Militants loyal to the Islamic State (IS) terror group have been attempting to strengthen their grip and boost their presence in militancy-plagued Afghanistan, local analysts have warned.
“Since the defeat of IS fighters in Iraq and Syria, the hardliner group is obviously focusing on subverting the war-battered Afghanistan where many more militant groups have already been fighting to gain ground to implement their hostile future plans,” Mukhtar Pidram, a political analyst, told Xinhua.
According to analysts, Afghanistan which has seen increasing insurgency by the Taliban continue for more than 10 years is a suitable ground for the IS loyalists to establish their fiefdom and regroup its fighters.
Hundreds of thousands of IS fighters have fled Iraq and Syria after their defeat couple of months ago and countless numbers of them have chosen war-ravaged Afghanistan as a proper place to continue their so-called Jihad or holy war, Pidram, who is a senior journalist and head of a local news agency Hushdar, said.
Pidram also predicted that continued instability in Afghanistan would also facilitate the fanatic IS fighters’ movement to central Asian states in an effort to destabilize the whole region.
“The Afghan government and its security forces are not strong enough to defeat the IS insurgents like the Iraqi and Syrian forces did on the battleground,” the analyst stated.
Pidram warned that poor security on Afghan borders with the central Asian states would pave the way for the IS militants to “easily shift their activities” to central Asian countries bordering Afghanistan.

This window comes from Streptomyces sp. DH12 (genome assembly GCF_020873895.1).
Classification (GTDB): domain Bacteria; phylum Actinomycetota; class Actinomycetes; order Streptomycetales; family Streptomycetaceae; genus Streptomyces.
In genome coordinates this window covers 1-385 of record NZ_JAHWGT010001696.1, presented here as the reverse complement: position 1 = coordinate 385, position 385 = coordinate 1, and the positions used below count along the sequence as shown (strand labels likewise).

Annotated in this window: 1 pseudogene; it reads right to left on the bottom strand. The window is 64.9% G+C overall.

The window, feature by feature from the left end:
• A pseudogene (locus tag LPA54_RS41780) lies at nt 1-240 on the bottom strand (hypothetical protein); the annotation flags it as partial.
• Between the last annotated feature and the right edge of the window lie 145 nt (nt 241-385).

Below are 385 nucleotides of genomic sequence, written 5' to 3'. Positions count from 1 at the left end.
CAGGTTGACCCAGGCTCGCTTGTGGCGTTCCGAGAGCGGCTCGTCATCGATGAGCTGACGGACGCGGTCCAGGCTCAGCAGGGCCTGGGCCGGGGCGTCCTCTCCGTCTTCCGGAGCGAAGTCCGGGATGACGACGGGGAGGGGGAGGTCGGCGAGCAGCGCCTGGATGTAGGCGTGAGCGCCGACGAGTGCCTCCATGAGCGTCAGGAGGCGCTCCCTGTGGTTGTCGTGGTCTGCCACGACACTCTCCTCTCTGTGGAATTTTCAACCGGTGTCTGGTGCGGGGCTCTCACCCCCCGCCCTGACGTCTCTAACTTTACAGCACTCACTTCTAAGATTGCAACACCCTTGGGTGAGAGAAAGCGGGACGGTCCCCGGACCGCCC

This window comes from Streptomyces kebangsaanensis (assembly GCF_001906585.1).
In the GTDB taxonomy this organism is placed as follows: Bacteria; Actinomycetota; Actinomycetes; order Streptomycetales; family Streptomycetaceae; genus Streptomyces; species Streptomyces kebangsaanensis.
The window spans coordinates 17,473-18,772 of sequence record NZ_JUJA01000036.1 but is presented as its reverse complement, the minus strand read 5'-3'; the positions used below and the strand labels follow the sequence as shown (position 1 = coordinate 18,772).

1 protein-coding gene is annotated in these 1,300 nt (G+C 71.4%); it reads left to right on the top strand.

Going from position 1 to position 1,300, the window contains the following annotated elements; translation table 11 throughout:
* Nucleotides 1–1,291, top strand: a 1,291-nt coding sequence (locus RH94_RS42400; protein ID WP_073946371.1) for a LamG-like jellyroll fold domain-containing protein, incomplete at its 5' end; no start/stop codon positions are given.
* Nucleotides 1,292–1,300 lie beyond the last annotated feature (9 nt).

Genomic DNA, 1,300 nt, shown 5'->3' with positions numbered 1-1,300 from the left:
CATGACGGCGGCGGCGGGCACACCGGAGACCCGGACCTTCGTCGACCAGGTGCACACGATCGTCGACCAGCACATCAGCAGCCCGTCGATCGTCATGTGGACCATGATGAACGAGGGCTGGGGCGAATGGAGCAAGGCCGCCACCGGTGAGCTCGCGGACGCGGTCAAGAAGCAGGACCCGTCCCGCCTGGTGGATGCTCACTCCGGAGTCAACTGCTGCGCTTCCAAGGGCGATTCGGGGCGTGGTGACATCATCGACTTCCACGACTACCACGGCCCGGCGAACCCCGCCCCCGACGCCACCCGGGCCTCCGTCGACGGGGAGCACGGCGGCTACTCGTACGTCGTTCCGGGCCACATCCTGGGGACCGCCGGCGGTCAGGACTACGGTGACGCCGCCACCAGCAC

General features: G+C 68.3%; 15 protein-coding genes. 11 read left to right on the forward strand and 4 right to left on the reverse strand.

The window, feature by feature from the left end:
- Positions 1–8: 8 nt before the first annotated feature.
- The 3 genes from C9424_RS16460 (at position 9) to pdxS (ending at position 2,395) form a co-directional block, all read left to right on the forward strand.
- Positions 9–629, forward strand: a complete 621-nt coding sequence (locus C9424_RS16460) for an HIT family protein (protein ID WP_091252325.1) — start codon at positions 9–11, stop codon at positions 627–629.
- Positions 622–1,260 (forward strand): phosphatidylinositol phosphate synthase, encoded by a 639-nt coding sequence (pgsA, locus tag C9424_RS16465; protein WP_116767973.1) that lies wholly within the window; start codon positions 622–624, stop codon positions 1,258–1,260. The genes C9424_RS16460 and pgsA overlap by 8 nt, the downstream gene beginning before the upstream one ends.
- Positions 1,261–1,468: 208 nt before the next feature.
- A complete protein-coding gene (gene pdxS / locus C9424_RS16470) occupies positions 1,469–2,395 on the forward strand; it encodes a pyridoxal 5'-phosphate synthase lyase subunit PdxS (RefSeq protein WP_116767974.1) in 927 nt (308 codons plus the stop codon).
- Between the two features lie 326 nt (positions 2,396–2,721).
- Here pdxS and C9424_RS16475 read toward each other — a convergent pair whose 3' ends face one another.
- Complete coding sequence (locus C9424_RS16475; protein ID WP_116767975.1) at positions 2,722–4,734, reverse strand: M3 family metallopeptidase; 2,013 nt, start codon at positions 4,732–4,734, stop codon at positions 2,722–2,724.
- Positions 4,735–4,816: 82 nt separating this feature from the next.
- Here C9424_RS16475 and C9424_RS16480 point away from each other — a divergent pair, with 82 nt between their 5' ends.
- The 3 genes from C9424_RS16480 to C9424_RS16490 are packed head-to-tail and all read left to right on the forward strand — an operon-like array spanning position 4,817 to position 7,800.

The IS outfit, which emerged in the Achin district in the eastern Nangarhar province in early 2015, has spread its network to neighboring Haska Mina, Khogyani, Achin, Pachiragam districts and other areas, even though the government forces have been fighting the ultra-extremist group.
According to a statement from the Afghan Defense Ministry, the security forces had conducted hundreds of crackdowns against IS militants elsewhere in the war-battered country in 2017, killing more than 1,900 militants including 69 commanders.
Several senior commanders, including Abu Sayyed, Abu Abdullah and Shiekh Abdul Hasib, were also among those killed during the operations, the ministry confirmed in the statement released recently.
More than 270 militants affiliated with the IS had been injured and 17 more arrested in operations against IS across the country last year, the defense ministry contended.